3. I would urge you, then, not to give up faith in God or in man, or in God's doctrines for man, nor sweetness, nor charity, nor invincible hopefulness. To lose faith in man is to lose faith in God who made him; to lose faith in man's nature is to lose faith in your own. Depend upon it, that the man who begins by saying, "Mankind is a rascal," will soon add the words, "The world lives by its scoundrelism, and so will I." It makes all the difference in the world whether you judge man from Thersites or from Achilles, from a Nero or from a Marcus Aurelius, from a Marat or from St. Louis; from living men like one or two whom one could name, or from the depraved, wife-beating sots and brutal burglars who are the festering curse of the lowest dregs of the population; from living women like some whom one could name, or from those unmotherly mothers and unwomanly women who nigh turn the motherhood to shame and womanliness to loathing. Oh, judge mankind from its highest and its best!(1) Let us try to believe that there is a good side in every man. Man, it has been said, is like a piece of Labrador opal. It has no lustre as you turn it in your hand till you come to a particular angle, and then it shows deep and beautiful colours. We sometimes read with amazement how some one, who seemed to be past all remedy in abandoned vileness, suddenly, touched by the glory of heroism, will rise to a great act of self-sacrifice. Look at the battle of Waterloo; look at the trenches of Sebastopol; look at the charge at Balaclava; look at the burning of the "Goliath"; look at the wreck of the "Birkenhead"; to see how the commonest and coarsest of men can recognize the invincible claim and sovereignty of duty, even at the cost of life. Man's nature may often look like the dull chill blank of the Alpine mountain side, darkened only by the shadows of its black and stubborn pines, but let the dawn blush in the vernal sky, and the south wind breathe, and the sun fire to the high tops of those mountain pines, and the snow will melt and vanish under their soft and golden touches, till at last it rushes down in avalanche, and then where yesterday was snow, to-day shall be green grass and purple flower.(2) And as another way to help us in retaining our faith in human nature, let us sometimes turn away from the thought of bad men altogether, to that galaxy of heaven, wherein shine the clustered constellations of saintly lives. The saints in the long ages have not been few. To these have been due the progress, to these the ennoblement, to these the preservation of the world. Among all the bad passions, among all the disordered lives of men — amid all their meanness, and littleness, and emptiness, and egotism — it is as water in the desert to come in life and more often among the records of the dead on these natures "pure as crystal, active as fire, unselfish as the ministering spirits, strong, generous, and enduring as the hearts of martyrs." Look on these; think of these; do not think of the heartless and aimless crowds that vegetate without living, but read the lives and actions of these fine children of the light.(3) But above all, as the best of all rules, think constantly of Christ; and fix your eyes on Him. "Of what account after all are the saints compared to Christ? They are," said Luther, "no more than sparkling dewdrops of the nightdew upon the head of the bridegroom scattered among His hair." The only measure of a perfect man is the measure of the stature of the fulness of Christ.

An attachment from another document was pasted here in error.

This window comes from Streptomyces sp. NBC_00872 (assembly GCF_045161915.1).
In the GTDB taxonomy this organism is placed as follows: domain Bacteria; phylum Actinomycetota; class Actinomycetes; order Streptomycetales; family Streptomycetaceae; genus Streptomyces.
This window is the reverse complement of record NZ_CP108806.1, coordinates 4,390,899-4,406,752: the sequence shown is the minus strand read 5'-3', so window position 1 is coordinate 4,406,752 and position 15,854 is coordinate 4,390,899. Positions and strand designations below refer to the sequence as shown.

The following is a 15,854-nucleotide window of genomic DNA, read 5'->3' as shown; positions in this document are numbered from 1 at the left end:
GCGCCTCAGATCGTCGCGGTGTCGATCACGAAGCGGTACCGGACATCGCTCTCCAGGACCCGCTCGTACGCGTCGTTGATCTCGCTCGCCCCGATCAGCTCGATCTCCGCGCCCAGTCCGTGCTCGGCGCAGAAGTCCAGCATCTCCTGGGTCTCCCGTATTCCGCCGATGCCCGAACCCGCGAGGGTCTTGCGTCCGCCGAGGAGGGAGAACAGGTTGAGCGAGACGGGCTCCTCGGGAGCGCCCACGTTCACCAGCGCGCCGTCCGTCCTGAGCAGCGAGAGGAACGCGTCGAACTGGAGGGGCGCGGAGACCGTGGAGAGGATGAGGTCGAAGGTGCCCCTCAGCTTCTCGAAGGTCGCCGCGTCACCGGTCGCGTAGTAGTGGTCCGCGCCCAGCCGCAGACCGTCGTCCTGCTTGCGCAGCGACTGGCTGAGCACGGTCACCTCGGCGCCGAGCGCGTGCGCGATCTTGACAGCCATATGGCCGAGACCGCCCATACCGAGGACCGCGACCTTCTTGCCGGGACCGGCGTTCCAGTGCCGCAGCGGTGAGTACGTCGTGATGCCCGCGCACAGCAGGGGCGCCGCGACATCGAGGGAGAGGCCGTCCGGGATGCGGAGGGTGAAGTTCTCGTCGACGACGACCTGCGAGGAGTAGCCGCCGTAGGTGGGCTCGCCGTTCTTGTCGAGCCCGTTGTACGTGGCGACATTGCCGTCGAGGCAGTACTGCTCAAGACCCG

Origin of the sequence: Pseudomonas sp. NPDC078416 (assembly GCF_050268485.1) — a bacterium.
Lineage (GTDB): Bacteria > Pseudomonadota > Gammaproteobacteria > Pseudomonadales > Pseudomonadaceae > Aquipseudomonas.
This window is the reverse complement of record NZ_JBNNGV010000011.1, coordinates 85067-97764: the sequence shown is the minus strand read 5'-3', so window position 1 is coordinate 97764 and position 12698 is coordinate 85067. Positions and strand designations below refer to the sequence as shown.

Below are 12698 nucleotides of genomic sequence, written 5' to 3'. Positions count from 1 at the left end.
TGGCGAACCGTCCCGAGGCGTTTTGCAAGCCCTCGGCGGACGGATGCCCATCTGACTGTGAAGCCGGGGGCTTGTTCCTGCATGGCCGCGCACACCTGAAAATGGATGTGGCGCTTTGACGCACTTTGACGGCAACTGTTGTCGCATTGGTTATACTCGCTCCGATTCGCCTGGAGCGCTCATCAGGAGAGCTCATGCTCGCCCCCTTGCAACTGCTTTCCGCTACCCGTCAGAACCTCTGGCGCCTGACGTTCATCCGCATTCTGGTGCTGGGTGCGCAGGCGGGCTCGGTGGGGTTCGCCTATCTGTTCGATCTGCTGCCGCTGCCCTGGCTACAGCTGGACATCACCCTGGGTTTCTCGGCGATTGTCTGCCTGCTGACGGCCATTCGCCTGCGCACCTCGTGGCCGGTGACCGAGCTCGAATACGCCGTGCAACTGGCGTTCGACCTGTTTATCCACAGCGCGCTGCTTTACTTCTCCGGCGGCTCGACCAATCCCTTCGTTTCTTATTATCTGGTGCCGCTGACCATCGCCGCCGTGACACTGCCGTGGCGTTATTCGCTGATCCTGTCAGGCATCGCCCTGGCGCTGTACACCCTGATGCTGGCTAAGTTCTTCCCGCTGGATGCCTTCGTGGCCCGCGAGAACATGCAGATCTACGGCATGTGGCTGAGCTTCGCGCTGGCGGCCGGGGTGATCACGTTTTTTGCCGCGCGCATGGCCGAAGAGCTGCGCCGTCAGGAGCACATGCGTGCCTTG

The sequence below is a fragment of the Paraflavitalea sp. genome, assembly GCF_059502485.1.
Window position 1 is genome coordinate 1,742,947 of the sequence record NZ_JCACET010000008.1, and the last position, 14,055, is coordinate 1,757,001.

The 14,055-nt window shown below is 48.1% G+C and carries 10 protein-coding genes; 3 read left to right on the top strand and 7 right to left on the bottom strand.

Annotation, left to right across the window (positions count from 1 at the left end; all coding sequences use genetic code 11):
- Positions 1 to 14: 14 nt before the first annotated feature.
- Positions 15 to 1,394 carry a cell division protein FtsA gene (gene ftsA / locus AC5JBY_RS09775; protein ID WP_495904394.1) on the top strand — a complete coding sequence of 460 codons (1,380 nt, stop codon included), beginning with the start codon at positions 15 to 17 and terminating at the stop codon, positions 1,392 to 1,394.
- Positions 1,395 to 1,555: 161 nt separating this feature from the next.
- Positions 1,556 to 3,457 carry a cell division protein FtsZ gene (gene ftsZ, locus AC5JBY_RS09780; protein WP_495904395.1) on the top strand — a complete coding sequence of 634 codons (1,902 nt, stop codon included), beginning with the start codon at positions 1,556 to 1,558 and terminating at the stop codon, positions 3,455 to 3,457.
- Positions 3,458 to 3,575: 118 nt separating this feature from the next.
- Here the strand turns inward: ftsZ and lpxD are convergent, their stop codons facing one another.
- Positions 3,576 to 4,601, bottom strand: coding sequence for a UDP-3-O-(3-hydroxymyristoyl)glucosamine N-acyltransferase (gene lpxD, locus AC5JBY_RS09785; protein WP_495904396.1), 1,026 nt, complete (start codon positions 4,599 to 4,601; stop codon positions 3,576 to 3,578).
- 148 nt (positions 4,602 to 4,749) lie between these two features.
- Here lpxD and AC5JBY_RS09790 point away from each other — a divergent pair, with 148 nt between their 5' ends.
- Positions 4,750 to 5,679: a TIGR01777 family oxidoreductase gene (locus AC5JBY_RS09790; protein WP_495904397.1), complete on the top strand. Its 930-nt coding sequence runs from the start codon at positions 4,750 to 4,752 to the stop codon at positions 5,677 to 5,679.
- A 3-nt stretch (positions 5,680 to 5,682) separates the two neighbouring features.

4. And oh, lastly, the most sure way to justify our faith and hope in human nature is to justify it in ourselves. If you would raise others, live yourself as on a mountain; live yourself as on a promontory. Say with the good emperor of old, "Whatever happens I must be good"; even as though the emerald and the purple should say, "Whatever happens I must be emerald, and keep my colour." That is how men widen the skirts of light, and make the struggle with darkness narrower. To do this is a worthy object; it is the only worthy object of our lives.

(Dean Farrar.)